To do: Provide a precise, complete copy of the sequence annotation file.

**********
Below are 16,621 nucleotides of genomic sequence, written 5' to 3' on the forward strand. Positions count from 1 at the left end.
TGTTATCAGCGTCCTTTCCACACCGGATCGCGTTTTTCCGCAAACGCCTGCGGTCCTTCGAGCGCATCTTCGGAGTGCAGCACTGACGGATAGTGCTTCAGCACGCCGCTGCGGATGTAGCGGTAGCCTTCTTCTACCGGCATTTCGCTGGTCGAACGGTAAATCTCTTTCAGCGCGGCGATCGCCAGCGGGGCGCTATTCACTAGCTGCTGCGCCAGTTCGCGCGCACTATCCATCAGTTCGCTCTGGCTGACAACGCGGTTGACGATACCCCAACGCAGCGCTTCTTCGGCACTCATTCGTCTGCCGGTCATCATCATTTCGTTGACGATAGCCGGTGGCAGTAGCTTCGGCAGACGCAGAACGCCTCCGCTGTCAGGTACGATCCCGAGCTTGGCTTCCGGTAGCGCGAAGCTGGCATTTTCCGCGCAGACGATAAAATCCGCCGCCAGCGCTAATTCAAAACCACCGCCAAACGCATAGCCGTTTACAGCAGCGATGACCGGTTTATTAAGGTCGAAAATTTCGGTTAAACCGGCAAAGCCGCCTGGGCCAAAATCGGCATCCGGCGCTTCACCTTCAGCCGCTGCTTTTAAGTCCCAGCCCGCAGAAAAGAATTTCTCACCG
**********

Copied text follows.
Below are 16,621 nucleotides of genomic sequence, written 5' to 3' on the forward strand. Positions count from 1 at the left end.
TGTTATCAGCGTCCTTTCCACACCGGATCGCGTTTTTCCGCAAACGCCTGCGGTCCTTCGAGCGCATCTTCGGAGTGCAGCACTGACGGATAGTGCTTCAGCACGCCGCTGCGGATGTAGCGGTAGCCTTCTTCTACCGGCATTTCGCTGGTCGAACGGTAAATCTCTTTCAGCGCGGCGATCGCCAGCGGGGCGCTATTCACTAGCTGCTGCGCCAGTTCGCGCGCACTATCCATCAGTTCGCTCTGGCTGACAACGCGGTTGACGATACCCCAACGCAGCGCTTCTTCGGCACTCATTCGTCTGCCGGTCATCATCATTTCGTTGACGATAGCCGGTGGCAGTAGCTTCGGCAGACGCAGAACGCCTCCGCTGTCAGGTACGATCCCGAGCTTGGCTTCCGGTAGCGCGAAGCTGGCATTTTCCGCGCAGACGATAAAATCCGCCGCCAGCGCTAATTCAAAACCACCGCCAAACGCATAGCCGTTTACAGCAGCGATGACCGGTTTATTAAGGTCGAAAATTTCGGTTAAACCGGCAAAGCCGCCTGGGCCAAAATCGGCATCCGGCGCTTCACCTTCAGCCGCTGCTTTTAAGTCCCAGCCCGCAGAAAAGAATTTCTCACCG